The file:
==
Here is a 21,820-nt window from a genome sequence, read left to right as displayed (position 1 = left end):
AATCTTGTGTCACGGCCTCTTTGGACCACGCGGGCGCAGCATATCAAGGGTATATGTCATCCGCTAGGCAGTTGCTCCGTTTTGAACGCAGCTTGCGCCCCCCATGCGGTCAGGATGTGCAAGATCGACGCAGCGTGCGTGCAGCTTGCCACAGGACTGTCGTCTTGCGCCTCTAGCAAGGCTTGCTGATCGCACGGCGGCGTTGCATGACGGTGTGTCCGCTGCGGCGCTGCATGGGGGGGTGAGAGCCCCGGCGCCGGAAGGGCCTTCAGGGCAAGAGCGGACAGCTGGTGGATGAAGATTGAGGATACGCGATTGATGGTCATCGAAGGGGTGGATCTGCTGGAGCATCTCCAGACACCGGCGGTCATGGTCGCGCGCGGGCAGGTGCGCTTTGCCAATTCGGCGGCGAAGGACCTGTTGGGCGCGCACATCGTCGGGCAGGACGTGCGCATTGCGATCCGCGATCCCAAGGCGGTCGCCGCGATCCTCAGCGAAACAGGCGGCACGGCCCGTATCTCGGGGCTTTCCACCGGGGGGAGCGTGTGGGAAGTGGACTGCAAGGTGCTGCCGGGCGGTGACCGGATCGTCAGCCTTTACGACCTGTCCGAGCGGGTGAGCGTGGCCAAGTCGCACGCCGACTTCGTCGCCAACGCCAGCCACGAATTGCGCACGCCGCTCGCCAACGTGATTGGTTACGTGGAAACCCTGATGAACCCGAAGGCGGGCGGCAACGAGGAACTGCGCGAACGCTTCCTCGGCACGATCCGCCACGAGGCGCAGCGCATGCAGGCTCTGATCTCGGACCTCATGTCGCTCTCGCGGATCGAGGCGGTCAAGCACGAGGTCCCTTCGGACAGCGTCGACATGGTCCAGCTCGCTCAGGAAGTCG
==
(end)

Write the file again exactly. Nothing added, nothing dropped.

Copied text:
Here is a 21,820-nt window from a genome sequence, read left to right as displayed (position 1 = left end):
AATCTTGTGTCACGGCCTCTTTGGACCACGCGGGCGCAGCATATCAAGGGTATATGTCATCCGCTAGGCAGTTGCTCCGTTTTGAACGCAGCTTGCGCCCCCCATGCGGTCAGGATGTGCAAGATCGACGCAGCGTGCGTGCAGCTTGCCACAGGACTGTCGTCTTGCGCCTCTAGCAAGGCTTGCTGATCGCACGGCGGCGTTGCATGACGGTGTGTCCGCTGCGGCGCTGCATGGGGGGGTGAGAGCCCCGGCGCCGGAAGGGCCTTCAGGGCAAGAGCGGACAGCTGGTGGATGAAGATTGAGGATACGCGATTGATGGTCATCGAAGGGGTGGATCTGCTGGAGCATCTCCAGACACCGGCGGTCATGGTCGCGCGCGGGCAGGTGCGCTTTGCCAATTCGGCGGCGAAGGACCTGTTGGGCGCGCACATCGTCGGGCAGGACGTGCGCATTGCGATCCGCGATCCCAAGGCGGTCGCCGCGATCCTCAGCGAAACAGGCGGCACGGCCCGTATCTCGGGGCTTTCCACCGGGGGGAGCGTGTGGGAAGTGGACTGCAAGGTGCTGCCGGGCGGTGACCGGATCGTCAGCCTTTACGACCTGTCCGAGCGGGTGAGCGTGGCCAAGTCGCACGCCGACTTCGTCGCCAACGCCAGCCACGAATTGCGCACGCCGCTCGCCAACGTGATTGGTTACGTGGAAACCCTGATGAACCCGAAGGCGGGCGGCAACGAGGAACTGCGCGAACGCTTCCTCGGCACGATCCGCCACGAGGCGCAGCGCATGCAGGCTCTGATCTCGGACCTCATGTCGCTCTCGCGGATCGAGGCGGTCAAGCACGAGGTCCCTTCGGACAGCGTCGACATGGTCCAGCTCGCTCAGGAAGTCG